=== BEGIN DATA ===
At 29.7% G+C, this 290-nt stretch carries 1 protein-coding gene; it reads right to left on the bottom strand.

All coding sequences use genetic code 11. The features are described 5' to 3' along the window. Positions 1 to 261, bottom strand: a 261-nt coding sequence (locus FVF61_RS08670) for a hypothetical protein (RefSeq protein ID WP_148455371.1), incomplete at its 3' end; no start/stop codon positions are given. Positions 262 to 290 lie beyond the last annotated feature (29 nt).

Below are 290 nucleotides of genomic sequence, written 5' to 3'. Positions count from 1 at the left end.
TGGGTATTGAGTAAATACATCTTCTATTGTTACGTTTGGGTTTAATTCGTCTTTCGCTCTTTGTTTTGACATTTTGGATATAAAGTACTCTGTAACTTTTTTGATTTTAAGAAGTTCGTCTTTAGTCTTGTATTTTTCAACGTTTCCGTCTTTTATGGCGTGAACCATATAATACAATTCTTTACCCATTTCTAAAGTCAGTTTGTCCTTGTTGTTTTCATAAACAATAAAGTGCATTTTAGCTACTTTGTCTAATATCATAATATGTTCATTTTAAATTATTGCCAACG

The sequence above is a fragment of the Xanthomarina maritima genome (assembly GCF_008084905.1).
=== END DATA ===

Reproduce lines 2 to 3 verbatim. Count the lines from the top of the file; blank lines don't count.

All coding sequences use genetic code 11. The features are described 5' to 3' along the window. Positions 1 to 261, bottom strand: a 261-nt coding sequence (locus FVF61_RS08670) for a hypothetical protein (RefSeq protein ID WP_148455371.1), incomplete at its 3' end; no start/stop codon positions are given. Positions 262 to 290 lie beyond the last annotated feature (29 nt).

Below are 290 nucleotides of genomic sequence, written 5' to 3'. Positions count from 1 at the left end.